Beyond that: Well, I’ll be here, with family. And cats. There are worse fates, to be sure.
Three fridays ago I was lying in bed on the Nieuw Amsterdam, the cruise ship that the JoCo Cruise was sailing on this year, trying to decide whether or not I wanted to bother to get my ass up, head down to the tender boats and go over to Half Moon Cay, our current stop on the cruise. I’d been there before and it was the last full day of a week-long cruise, and no matter how enjoyable a cruise is or has been, at some point you hit cruise fatigue. I was hitting it. Staying in bed and then wandering around a mostly-empty cruise liner for a few hours sounded like a pretty good day.
Then a thought came into my head: You know what you’re going to back to. Who knows when or if you will ever get back to this place again. Go and swim in the ocean, why don’t you.
So I did. I went and took the tender to Half Moon Cay and hung out on the beach eating ice cream with friends and family, and then jumped into the crystal blue waters of the Caribbean and floated there as fluffy white clouds drifted overhead and my scalp became a rather alarming shade of red. I got out and had lunch with my wife and fed bits of bread to a rooster who knew a sucker when he saw one. Then I jumped back into the water, floated there again and took a moment to be mindful of where I was and who I was there with, and what an actual privilege it was to be afforded this one last best time.
To be clear, six days earlier, as we were boarding the Nieuw Amsterdam, I think most of us knew we were running ahead of a storm. There had been some question of whether loading 2,000 nerds on a cruise liner was a reasonable thing to do at all, given it was clear the coronavirus had landed in the US and was beginning to break out. The cruise line had put restrictions on who could get on the boat based on their previous travel through hotspots, which meant one of the cruise’s performers had to stay off the boat, and the boarding process featured spot health checks of the passengers. Hindsight being what it is, we were lucky that these precautions actually worked as hoped. But we were lucky.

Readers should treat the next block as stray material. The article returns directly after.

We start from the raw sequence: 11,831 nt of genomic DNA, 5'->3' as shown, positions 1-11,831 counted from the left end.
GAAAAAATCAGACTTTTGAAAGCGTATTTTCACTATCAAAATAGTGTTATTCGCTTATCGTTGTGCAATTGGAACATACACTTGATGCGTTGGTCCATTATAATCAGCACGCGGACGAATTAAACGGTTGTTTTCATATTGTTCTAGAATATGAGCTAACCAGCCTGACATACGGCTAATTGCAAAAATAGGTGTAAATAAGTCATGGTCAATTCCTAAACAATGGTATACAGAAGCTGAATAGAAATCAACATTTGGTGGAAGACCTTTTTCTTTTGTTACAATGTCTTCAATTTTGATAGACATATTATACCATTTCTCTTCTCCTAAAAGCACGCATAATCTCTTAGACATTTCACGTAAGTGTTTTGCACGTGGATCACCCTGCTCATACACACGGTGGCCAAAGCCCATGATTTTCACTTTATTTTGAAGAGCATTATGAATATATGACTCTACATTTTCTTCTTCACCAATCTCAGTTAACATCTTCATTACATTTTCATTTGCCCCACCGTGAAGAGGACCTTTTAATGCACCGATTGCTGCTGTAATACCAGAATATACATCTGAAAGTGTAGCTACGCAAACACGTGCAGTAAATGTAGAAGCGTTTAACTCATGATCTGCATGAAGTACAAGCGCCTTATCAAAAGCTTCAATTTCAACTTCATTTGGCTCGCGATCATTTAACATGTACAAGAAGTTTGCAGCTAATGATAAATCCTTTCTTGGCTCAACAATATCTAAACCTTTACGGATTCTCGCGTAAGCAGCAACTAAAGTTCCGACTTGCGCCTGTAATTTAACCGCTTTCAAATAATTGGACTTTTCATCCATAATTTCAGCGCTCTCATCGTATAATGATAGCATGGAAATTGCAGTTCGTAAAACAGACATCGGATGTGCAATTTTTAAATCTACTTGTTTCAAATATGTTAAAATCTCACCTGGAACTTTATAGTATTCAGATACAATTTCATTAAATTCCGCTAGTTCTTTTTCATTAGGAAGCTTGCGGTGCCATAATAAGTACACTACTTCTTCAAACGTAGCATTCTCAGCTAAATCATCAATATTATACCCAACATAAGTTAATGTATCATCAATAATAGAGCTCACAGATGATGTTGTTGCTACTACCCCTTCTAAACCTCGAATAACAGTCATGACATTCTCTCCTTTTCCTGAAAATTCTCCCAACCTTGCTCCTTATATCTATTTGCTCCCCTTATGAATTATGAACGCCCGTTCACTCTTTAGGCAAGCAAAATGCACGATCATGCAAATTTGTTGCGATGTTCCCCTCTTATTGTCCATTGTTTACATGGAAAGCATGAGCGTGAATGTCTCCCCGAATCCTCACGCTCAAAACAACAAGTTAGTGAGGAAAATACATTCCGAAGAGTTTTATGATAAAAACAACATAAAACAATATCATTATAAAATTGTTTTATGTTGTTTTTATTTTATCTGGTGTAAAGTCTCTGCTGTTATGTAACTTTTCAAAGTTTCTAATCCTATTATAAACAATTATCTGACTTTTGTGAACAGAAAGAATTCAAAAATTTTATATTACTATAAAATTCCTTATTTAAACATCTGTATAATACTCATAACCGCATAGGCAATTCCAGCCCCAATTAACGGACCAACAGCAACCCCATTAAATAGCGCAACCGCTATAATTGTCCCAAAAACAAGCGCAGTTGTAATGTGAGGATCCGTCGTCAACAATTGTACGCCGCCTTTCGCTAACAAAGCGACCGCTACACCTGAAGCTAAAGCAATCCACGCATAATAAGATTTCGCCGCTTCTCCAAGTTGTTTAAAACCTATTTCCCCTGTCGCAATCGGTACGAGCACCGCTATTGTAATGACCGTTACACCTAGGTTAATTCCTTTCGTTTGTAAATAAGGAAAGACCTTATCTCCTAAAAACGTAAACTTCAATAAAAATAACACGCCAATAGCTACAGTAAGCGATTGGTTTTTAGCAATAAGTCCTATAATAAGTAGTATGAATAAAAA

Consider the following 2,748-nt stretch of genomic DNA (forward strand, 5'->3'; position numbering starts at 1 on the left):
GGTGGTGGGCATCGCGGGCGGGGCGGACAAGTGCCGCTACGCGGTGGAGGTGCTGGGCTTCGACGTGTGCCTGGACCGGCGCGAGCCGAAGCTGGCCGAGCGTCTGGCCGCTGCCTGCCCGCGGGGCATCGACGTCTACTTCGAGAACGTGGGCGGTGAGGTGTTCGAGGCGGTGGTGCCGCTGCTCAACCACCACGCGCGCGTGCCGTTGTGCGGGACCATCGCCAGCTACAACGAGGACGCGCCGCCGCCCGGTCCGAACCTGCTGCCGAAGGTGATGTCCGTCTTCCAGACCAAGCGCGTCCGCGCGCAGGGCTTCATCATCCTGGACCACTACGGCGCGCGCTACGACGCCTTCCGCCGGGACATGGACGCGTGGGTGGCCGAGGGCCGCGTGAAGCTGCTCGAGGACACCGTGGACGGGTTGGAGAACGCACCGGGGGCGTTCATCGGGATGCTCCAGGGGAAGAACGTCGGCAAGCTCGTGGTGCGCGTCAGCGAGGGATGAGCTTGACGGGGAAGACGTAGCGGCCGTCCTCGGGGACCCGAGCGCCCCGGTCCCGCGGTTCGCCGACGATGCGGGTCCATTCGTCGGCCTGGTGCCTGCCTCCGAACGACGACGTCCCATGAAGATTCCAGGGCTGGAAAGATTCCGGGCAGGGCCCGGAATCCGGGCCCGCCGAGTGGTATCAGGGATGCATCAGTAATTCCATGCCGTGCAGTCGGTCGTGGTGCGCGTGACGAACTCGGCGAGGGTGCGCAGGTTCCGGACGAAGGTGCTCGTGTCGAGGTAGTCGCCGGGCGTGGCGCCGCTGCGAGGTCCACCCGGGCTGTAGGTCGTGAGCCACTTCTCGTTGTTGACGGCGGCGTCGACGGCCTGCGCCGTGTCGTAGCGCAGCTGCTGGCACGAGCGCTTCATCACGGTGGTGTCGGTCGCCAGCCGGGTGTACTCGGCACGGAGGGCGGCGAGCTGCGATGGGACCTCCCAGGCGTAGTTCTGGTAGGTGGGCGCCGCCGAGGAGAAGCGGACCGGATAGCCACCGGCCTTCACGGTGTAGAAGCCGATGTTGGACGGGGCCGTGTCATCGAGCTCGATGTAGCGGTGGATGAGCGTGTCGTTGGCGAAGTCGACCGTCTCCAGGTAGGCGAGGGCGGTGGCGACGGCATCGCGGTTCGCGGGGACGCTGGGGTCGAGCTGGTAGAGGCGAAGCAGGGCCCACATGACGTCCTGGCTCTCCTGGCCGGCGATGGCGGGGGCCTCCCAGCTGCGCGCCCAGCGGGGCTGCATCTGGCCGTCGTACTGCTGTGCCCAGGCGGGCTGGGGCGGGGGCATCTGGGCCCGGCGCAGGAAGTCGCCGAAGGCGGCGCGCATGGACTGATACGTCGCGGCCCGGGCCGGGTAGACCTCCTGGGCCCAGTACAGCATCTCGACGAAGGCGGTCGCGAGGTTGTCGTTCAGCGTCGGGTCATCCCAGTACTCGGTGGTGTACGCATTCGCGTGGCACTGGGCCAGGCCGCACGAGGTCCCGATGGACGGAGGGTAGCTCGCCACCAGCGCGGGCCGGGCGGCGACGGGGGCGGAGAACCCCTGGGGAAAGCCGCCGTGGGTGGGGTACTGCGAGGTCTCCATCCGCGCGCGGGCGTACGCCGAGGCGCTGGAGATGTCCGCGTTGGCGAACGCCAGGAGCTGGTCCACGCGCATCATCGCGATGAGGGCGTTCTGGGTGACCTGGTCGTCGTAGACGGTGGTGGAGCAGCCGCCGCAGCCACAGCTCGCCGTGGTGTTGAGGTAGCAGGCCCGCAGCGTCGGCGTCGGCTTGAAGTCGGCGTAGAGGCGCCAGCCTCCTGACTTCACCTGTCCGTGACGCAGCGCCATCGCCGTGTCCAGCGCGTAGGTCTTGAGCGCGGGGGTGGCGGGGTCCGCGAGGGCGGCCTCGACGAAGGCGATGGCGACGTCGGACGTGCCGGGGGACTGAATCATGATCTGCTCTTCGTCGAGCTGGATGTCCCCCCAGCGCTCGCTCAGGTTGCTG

I made a resolution that while I was on the ship I would avoid news and social media. I had email so that if there was a career emergency, my editor, agent or manager could get hold of me, but I had arranged things so that there should have been nothing that would have been an emergency during the week I was on the boat. We had departed on a Saturday; I was fully confident I wouldn’t have to think about the rest of the world until the next Saturday, when we returned to Fort Lauderdale.
In fact I made it until Thursday morning. Wednesday night my editor at Tor sent me an email, which was, basically: You have to call me immediately.
To which I replied: I’m in the middle of the ocean. There are no cell towers here. Just tell me.
He responded in the early hours of Thursday, to tell me that my book tour for April had been entirely cancelled — and not just my tour; indeed, every event for every author my publisher published had been cancelled through April at least.
You have no idea what it’s like now, he told me. Everything’s changed. It’s been four months since last Monday.
And I was all, well, shit, now I have to know. So I looked at the news.
He was right. Everything had changed.
For one, and very much least importantly in the grand scheme of things, no more cruise ships were going out. We were one of the very last to sail, and would be one of the very last to return.